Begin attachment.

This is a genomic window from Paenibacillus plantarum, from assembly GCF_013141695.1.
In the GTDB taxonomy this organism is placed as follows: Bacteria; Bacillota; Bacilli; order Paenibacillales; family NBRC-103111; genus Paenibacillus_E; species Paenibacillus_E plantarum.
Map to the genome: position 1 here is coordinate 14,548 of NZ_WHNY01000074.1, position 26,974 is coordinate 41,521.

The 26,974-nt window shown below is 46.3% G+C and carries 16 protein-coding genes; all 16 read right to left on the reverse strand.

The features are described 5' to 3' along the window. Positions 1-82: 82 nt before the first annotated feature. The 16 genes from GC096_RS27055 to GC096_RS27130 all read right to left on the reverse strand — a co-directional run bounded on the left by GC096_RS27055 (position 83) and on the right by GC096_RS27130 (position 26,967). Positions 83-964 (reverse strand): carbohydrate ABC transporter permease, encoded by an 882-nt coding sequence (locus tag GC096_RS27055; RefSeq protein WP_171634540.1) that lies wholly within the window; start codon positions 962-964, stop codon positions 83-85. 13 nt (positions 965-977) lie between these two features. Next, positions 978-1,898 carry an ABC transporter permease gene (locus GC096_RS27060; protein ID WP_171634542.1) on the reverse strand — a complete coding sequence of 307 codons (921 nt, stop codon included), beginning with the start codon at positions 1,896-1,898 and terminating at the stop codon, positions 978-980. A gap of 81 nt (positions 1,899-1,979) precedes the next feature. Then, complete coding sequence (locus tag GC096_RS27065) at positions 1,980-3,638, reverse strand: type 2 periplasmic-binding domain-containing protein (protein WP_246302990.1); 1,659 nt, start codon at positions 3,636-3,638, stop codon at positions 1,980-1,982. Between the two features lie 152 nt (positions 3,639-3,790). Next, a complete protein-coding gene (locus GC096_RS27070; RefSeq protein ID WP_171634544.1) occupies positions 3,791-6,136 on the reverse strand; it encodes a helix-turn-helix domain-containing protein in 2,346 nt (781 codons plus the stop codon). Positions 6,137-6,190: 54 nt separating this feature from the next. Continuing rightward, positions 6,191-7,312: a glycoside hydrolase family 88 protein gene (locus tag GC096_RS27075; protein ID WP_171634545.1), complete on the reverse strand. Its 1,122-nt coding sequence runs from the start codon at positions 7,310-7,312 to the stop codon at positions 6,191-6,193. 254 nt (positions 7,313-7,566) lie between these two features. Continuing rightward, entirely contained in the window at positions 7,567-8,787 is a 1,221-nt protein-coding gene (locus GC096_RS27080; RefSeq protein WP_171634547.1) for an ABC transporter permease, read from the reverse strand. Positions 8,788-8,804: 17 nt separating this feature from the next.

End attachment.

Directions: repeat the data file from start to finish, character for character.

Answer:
This is a genomic window from Paenibacillus plantarum, from assembly GCF_013141695.1.
In the GTDB taxonomy this organism is placed as follows: Bacteria; Bacillota; Bacilli; order Paenibacillales; family NBRC-103111; genus Paenibacillus_E; species Paenibacillus_E plantarum.
Map to the genome: position 1 here is coordinate 14,548 of NZ_WHNY01000074.1, position 26,974 is coordinate 41,521.

The 26,974-nt window shown below is 46.3% G+C and carries 16 protein-coding genes; all 16 read right to left on the reverse strand.

The features are described 5' to 3' along the window. Positions 1-82: 82 nt before the first annotated feature. The 16 genes from GC096_RS27055 to GC096_RS27130 all read right to left on the reverse strand — a co-directional run bounded on the left by GC096_RS27055 (position 83) and on the right by GC096_RS27130 (position 26,967). Positions 83-964 (reverse strand): carbohydrate ABC transporter permease, encoded by an 882-nt coding sequence (locus tag GC096_RS27055; RefSeq protein WP_171634540.1) that lies wholly within the window; start codon positions 962-964, stop codon positions 83-85. 13 nt (positions 965-977) lie between these two features. Next, positions 978-1,898 carry an ABC transporter permease gene (locus GC096_RS27060; protein ID WP_171634542.1) on the reverse strand — a complete coding sequence of 307 codons (921 nt, stop codon included), beginning with the start codon at positions 1,896-1,898 and terminating at the stop codon, positions 978-980. A gap of 81 nt (positions 1,899-1,979) precedes the next feature. Then, complete coding sequence (locus tag GC096_RS27065) at positions 1,980-3,638, reverse strand: type 2 periplasmic-binding domain-containing protein (protein WP_246302990.1); 1,659 nt, start codon at positions 3,636-3,638, stop codon at positions 1,980-1,982. Between the two features lie 152 nt (positions 3,639-3,790). Next, a complete protein-coding gene (locus GC096_RS27070; RefSeq protein ID WP_171634544.1) occupies positions 3,791-6,136 on the reverse strand; it encodes a helix-turn-helix domain-containing protein in 2,346 nt (781 codons plus the stop codon). Positions 6,137-6,190: 54 nt separating this feature from the next. Continuing rightward, positions 6,191-7,312: a glycoside hydrolase family 88 protein gene (locus tag GC096_RS27075; protein ID WP_171634545.1), complete on the reverse strand. Its 1,122-nt coding sequence runs from the start codon at positions 7,310-7,312 to the stop codon at positions 6,191-6,193. 254 nt (positions 7,313-7,566) lie between these two features. Continuing rightward, entirely contained in the window at positions 7,567-8,787 is a 1,221-nt protein-coding gene (locus GC096_RS27080; RefSeq protein WP_171634547.1) for an ABC transporter permease, read from the reverse strand. Positions 8,788-8,804: 17 nt separating this feature from the next.